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SUZUKI in the Philippines has always been known for being the country’s compact car specialist. Now, to be fair, it has offerings that do not fit the bill (take the Vitara and XL7, for instance) but even a cursory glimpse at the brand’s portfolio indeed reveals subcompact/compact options that have been hits for their segment- and price-point-defying propositions.
The Suzuki Celerio is certainly one of them. The nameplate debuted globally in 2008, although it appeared as a rebadged Alto (remember that one?) or A-Star in select markets. In 2014, it was finally spun out as its own model to completely supplant the A-Star.
In the local market, the Alto was quietly culled from Suzuki showrooms. Perhaps it proved to be too small a vehicle — with the current iteration stretching 3,395 millimeters — for the purposes of the average Pinoy car buyer.
The new Celerio is out to prove that the company’s aspirations in the segment are alive and well. The outgoing second generation of the Celerio spanned 2014 to 2021, but not before, according to Suzuki Chief Engineer Kazushi Uchiyama, building a “favorable reputation” for class-leading cabin and luggage space, fuel efficiency, and ease of use and driving.
Mr. Uchiyama said in a statement that these same values which resonated in our market now make a comeback in the third-generation Celerio, and are complemented with qualities that Suzuki is confident will get the attention of more browsers and, of course, buyers. In fact, Suzuki Philippines is expecting to sell 400 to 500 units a month. SPH GM for Automobile Norihide Takei said that the car has “evolved into a compact car that will make people’s lives easier,” boasting both practicality and individuality. He added that the Celerio represents an effort to provide as much space as possible in a small vehicle. As for the vaunted fuel economy, Suzuki Philippines said that an Automobile Association Philippines-observed test yielded a 28.25kpl thirst rate for the subcompact.
The all-new iteration of the Celerio grows in length (plus 95mm to 3,695mm), height (plus 15mm to 1,555mm), width (plus 55mm to 1,655mm), and wheelbase measurement (plus 10mm to 2,435mm) — and even clears the ground more (plus 25mm to 170mm). These numbers translate to increased space within the cabin as well, providing more shoulder and legroom for both front and rear occupants. The cargo hold expands by 60 liters for a total of 295 liters; with added capacity offered by 60:40 folding rear seats.
Under the Celerio’s hood is a 1.0-liter Dualjet (good for 49kW [around 66hp] and 89Nm) that is said to deliver “comprehensive advantages in thermal efficiency,” leading to enhanced compression ratio and reduced friction. The dual injection system, reported Suzuki, makes fuel “more readily combustible” leading to better performance. The three-cylinder K10C mill replaces the old K10B.
New to the model is an Engine Auto Stop Start System (EASS), which turns off the engine when the vehicle is at a standstill. This positively impacts fuel economy and lessens air pollution. The EASS automatically engages depending on the car’s “electrical load during the stop.”
Also debuting on the nameplate’s higher variant is Suzuki’s so-called Auto Gear Shift, previously seen in the Dzire. The feature is basically an “automated manual transmission” with an Intelligent Shift Control Actuator which operates the shift and clutch. The manual transmission gets a five speed which Suzuki said features an optimal gear ratio for reduced torque loss.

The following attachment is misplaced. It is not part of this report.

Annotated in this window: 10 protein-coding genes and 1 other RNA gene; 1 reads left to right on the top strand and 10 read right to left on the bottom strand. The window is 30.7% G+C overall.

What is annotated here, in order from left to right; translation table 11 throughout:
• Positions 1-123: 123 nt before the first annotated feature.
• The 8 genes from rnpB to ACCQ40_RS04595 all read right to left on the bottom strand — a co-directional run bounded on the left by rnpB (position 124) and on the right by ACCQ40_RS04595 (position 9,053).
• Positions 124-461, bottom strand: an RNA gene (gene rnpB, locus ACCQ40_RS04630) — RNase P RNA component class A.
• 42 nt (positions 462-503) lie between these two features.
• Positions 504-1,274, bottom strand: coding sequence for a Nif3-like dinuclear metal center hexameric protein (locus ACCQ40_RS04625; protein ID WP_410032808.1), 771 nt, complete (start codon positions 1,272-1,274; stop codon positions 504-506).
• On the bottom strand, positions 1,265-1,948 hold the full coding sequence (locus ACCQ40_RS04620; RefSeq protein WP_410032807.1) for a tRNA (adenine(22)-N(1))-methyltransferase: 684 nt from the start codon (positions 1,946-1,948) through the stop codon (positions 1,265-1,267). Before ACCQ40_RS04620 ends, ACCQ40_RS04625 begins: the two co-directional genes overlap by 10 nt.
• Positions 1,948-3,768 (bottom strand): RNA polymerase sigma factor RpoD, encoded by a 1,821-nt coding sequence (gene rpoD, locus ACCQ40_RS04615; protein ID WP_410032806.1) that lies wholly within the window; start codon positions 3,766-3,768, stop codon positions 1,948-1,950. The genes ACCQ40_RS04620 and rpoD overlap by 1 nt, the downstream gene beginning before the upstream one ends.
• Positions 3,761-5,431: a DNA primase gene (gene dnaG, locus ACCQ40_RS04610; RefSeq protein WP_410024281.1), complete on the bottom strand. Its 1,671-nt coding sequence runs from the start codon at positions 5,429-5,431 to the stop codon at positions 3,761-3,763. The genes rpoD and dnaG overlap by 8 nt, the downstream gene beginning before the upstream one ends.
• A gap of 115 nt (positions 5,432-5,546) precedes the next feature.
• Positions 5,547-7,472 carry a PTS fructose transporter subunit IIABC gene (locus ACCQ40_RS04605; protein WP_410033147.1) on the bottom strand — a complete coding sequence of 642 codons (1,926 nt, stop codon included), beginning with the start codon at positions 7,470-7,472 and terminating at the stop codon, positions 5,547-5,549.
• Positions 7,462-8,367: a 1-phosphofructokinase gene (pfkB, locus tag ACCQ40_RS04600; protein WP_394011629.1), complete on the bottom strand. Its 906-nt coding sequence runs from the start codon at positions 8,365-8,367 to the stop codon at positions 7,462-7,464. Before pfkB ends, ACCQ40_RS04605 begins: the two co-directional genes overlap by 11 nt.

Meanwhile, audio control buttons make an appearance on the steering wheel — a price point bonus. These allow the driver to control a Sony XAV-1500 system with an anti-glare touchscreen, Weblink 2.0, Bluetooth, and USB connectivity.
The Celerio rises on the Heartect platform — a rigid and light chassis that promises to deliver fuel efficiency and enhanced driving performance, with reduced NVH. In case of a collision, the platform is expected to better disperse impact energy — also helped along by the company’s proprietary TECT (Total Effective Control Technology). Front air bags will also deploy in case of a crash, while seatbelts in the front seats have pretensioners and force limiters.
Further to safety, the Celerio now offers pedestrian injury mitigation measures. The bonnet, front windscreen wiper area, front bumper, and other parts will absorb impact energy in the event of contact with a pedestrian — with the goal of mitigating head and leg injuries to the same.
The all-new Celerio is also equipped with an electronic stability program, brake assist, hill hold control, anti-lock brakes, and rear parking sensors. A MacPherson strut and rear torsion suspension system is expected to result in a smoother ride.
The brake booster on the all-new Celerio is larger by an inch versus the previous eight inches. Front wheels get discs, while the rear wheels are fitted with drum brakes. The hatchback can muster a tight 4.7m turning radius. Coupled with its small profile, the Celerio will prove a cinch to maneuver and park.
On the outside, the Celerio bears a raised appearance akin to its sibling S-presso. Suzuki added that its dynamic look “makes the model look (larger) than its actual size.” Lots of curves on the metalwork also result in a sexy, sculpted posture. The flared rear fenders and rear lamps pushed to the sides also aid in exaggerating width.
The all-new Suzuki Celerio is available in Fire Red, Speedy Blue Metallic, Arctic White Pearl, and Glistening Grey Metallic across Suzuki’s 72 dealerships nationwide. It comes in two variants — the GL MT (at P708,000) and the GL AGS (P754,000). — Kap Maceda Aguila